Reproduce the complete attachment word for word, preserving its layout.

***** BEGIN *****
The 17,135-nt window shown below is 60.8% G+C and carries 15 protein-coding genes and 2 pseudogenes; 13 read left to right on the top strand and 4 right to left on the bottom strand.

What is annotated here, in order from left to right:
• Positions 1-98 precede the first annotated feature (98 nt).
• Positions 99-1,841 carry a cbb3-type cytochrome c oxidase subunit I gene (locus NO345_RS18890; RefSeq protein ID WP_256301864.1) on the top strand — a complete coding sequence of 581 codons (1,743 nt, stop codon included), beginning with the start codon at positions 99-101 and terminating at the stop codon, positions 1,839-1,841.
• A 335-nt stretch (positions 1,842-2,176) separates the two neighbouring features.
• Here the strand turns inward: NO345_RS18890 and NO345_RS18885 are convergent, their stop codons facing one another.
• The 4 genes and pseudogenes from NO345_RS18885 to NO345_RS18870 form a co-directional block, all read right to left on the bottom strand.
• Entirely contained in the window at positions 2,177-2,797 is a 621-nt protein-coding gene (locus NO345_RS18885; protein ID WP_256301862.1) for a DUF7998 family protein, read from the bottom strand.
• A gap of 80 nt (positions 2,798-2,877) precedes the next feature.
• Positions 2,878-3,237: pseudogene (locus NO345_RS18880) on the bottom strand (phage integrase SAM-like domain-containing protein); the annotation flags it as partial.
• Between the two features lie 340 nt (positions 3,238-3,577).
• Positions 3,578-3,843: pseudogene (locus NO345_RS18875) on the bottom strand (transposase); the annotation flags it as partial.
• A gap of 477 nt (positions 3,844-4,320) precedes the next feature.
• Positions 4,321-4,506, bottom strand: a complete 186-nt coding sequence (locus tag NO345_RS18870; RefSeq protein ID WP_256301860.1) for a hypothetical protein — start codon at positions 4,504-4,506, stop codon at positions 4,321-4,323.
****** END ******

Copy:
The 17,135-nt window shown below is 60.8% G+C and carries 15 protein-coding genes and 2 pseudogenes; 13 read left to right on the top strand and 4 right to left on the bottom strand.

What is annotated here, in order from left to right:
• Positions 1-98 precede the first annotated feature (98 nt).
• Positions 99-1,841 carry a cbb3-type cytochrome c oxidase subunit I gene (locus NO345_RS18890; RefSeq protein ID WP_256301864.1) on the top strand — a complete coding sequence of 581 codons (1,743 nt, stop codon included), beginning with the start codon at positions 99-101 and terminating at the stop codon, positions 1,839-1,841.
• A 335-nt stretch (positions 1,842-2,176) separates the two neighbouring features.
• Here the strand turns inward: NO345_RS18890 and NO345_RS18885 are convergent, their stop codons facing one another.
• The 4 genes and pseudogenes from NO345_RS18885 to NO345_RS18870 form a co-directional block, all read right to left on the bottom strand.
• Entirely contained in the window at positions 2,177-2,797 is a 621-nt protein-coding gene (locus NO345_RS18885; protein ID WP_256301862.1) for a DUF7998 family protein, read from the bottom strand.
• A gap of 80 nt (positions 2,798-2,877) precedes the next feature.
• Positions 2,878-3,237: pseudogene (locus NO345_RS18880) on the bottom strand (phage integrase SAM-like domain-containing protein); the annotation flags it as partial.
• Between the two features lie 340 nt (positions 3,238-3,577).
• Positions 3,578-3,843: pseudogene (locus NO345_RS18875) on the bottom strand (transposase); the annotation flags it as partial.
• A gap of 477 nt (positions 3,844-4,320) precedes the next feature.
• Positions 4,321-4,506, bottom strand: a complete 186-nt coding sequence (locus tag NO345_RS18870; RefSeq protein ID WP_256301860.1) for a hypothetical protein — start codon at positions 4,504-4,506, stop codon at positions 4,321-4,323.